Monday 17 February 2014

John Carter (2012)

I analyse John Carter, Disney's science fiction adventure epic based around Edgar Rice Burroughs' A Princess of Mars and directed by Andrew Stanton. It stars Taylor Kitsch, Lynn Collins and more.

John Carter was a film that debuted in 2012 to a relatively poor reception for the critics, yet despite this, the film remains a decent movie that is still fun to watch. By no means is it groundbreaking, awe-inspiring or a excellent movie, but for your money you could do a lot worse than this. It's just a shame, because the film had the potential to be a lot better than it was - but had an overbloated budget and overbloated storylines that as a result meant that several parts suffered.

After the sudden death of army Captain John Carter (Taylor Kitsch), a former American Civil War Confederate Captain, his nephew, Edgar Rice Burroughs is called to the funeral, and receives Carter's possessions, and it is there that Burroughs learns about Carter's journey to Mars through his journal, which was one of the possessions given to Burroughs in Carter's will. Cue a flashback sequence where the storyline really gets into gear, showing Carter being chased by Apache Cavalry into a cave, where he gets transported to Mars. It is there that he meets Dejah Thoris (Lynn Collins), a princess of Helium, which is  one of the few cities remaining against Sab Than (Dominic West)'s army. Dejah Thoris has fled the Helium, disguised as a soldier in an effort to avoid a proposed marriage to Than whose marriage will bring peace between Helium and Than's mobile scavenger city.

Taylor Kitsch's John Carter and Lynn Collins' Dejah Thoris
The film itself looks terrific visually, with several stunning scenes of CGI. There are several action-packed scenes that are pulled off exceptionally well with the visual effects, and it could have been a whole lot worse in that department. However, what John Carter gains in special effects, it loses in other aspects. Despite great looking action sequences they are for the most part uninspiring, and although the film does have a good layer of humour it can feel a little cheesy at times. It's not the most original film you'll ever see as well, in part due to its background as a novel adaption, as it blends pretty much every science fiction/fantasy/superhero film that you've seen before, sprawling and easy to dismiss - but despite all these flaws, its biggest achievement is actually that it's watchable. In fact, John Carter is more than watchable - it manages to be a delightfully entertaining romp.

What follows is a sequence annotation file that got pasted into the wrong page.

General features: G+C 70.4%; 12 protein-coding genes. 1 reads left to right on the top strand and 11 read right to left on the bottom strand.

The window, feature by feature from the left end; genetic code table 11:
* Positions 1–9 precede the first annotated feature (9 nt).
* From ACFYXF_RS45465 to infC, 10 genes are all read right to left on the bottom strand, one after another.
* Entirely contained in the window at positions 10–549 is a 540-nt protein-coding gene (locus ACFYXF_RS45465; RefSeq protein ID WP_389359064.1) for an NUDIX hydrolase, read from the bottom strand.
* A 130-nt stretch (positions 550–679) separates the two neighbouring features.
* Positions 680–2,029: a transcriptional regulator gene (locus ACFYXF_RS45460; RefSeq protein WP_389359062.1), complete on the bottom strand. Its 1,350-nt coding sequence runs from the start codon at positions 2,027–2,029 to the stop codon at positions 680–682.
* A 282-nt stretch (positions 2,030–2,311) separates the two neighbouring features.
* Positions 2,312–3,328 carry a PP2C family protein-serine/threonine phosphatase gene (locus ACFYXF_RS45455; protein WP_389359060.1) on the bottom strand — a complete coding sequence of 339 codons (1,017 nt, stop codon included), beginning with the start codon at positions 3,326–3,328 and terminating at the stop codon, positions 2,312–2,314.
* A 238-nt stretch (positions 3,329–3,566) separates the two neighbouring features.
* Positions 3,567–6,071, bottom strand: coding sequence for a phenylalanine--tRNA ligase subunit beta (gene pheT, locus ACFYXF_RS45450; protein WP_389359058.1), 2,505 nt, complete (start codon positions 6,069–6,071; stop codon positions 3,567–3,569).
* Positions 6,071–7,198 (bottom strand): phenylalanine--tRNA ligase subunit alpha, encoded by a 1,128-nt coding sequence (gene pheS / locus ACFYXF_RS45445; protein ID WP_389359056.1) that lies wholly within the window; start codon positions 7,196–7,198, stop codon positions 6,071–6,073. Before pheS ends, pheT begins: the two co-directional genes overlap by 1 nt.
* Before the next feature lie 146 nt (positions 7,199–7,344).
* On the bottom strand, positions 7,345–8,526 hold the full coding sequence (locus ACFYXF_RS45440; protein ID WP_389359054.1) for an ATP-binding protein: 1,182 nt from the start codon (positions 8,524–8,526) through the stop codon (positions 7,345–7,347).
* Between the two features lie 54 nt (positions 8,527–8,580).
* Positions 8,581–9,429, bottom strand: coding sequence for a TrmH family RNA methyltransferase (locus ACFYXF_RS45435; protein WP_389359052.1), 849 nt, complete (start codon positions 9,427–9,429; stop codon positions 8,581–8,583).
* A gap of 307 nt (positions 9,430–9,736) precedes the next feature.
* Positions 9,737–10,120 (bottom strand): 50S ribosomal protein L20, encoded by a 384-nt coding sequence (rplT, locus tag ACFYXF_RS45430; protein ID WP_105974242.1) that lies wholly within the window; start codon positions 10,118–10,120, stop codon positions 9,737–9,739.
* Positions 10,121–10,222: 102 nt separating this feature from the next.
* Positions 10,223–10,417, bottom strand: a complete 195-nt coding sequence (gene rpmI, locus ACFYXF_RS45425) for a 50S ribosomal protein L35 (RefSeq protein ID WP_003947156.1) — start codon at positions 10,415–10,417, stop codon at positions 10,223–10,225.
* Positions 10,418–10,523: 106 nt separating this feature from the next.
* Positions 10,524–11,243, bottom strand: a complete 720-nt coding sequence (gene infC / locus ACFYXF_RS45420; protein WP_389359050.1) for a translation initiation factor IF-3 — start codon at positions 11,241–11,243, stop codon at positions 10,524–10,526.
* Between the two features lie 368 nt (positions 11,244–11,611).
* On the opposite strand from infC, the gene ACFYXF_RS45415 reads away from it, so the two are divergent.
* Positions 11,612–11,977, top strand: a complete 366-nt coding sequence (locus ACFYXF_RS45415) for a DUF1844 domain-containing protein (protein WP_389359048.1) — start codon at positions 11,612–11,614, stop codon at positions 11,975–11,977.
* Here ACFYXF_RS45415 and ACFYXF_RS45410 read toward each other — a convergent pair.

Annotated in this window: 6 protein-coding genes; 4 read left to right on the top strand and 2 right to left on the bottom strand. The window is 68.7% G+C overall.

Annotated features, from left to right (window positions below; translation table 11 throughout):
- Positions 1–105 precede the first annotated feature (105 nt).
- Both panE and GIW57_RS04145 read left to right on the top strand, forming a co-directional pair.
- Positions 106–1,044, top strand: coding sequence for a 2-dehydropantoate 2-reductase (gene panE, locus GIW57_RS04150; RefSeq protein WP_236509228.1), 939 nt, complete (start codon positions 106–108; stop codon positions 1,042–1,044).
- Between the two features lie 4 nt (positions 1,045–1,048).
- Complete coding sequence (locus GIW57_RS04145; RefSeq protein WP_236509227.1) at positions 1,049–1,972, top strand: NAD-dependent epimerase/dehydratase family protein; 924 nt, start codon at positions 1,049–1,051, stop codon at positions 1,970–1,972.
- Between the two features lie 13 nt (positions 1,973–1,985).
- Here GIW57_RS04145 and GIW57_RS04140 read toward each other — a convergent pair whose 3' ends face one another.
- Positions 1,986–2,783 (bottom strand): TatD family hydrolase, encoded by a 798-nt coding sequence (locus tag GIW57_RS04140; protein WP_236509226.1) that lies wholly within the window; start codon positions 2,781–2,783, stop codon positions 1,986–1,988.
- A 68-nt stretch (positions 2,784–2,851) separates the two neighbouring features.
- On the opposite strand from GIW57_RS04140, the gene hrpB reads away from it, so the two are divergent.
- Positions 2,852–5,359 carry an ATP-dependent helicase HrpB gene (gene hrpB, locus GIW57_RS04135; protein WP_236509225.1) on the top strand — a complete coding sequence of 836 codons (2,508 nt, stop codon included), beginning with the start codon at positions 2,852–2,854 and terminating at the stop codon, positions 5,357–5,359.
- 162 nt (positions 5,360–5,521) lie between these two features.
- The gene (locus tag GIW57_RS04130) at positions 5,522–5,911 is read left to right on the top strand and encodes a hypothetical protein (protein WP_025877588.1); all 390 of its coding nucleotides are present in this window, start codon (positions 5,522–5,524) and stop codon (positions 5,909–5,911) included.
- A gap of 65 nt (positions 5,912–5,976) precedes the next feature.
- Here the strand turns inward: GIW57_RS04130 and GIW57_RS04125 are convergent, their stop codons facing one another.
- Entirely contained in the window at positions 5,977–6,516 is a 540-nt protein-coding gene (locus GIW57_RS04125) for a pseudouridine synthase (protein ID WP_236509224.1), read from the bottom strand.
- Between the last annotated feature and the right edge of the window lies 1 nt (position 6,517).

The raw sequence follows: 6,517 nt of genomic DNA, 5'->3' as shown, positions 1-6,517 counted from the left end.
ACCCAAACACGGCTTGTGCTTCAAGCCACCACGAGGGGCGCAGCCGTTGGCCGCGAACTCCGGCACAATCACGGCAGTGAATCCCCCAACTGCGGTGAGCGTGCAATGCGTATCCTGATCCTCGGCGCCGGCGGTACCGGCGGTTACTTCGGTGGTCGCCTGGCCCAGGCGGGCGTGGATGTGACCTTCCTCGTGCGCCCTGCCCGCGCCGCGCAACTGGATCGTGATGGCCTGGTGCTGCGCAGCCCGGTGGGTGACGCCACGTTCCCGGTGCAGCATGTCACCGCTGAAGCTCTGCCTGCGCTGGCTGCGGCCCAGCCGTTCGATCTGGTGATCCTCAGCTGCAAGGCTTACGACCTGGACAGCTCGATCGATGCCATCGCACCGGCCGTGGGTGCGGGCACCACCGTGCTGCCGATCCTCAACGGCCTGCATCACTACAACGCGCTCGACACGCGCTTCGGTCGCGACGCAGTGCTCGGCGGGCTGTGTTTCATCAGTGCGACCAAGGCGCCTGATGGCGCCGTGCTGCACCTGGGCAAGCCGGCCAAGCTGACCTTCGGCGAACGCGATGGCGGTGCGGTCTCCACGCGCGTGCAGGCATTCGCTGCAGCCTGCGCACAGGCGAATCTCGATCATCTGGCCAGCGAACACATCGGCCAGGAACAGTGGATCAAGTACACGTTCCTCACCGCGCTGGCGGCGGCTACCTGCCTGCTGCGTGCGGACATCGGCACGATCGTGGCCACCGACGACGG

Something else that's worth noting as well is Michael Giacchino's soundtrack - it might not be the level of the likes of Hans Zimmer or even James Newton Howard but it's still pretty solid and fits well within the movie.

If you're willing to go into the film with a huge suspension of disbelief and relatively low expectations then you should end up enjoying John Carter. It makes for a good, fun action movie with excellent special effects - there aren't any real standouts amongst the cast, but at least Lynn Collins' Dejah Thoris gets something to do rather than just play the traditional role of damsel in distress, and Talor Kitsch portrays a likeable and rootable John Carter. Other good actors like Bryan Cranston and James Purefoy get fairly small amounts of screentime, but bring some welcome quality to the film.


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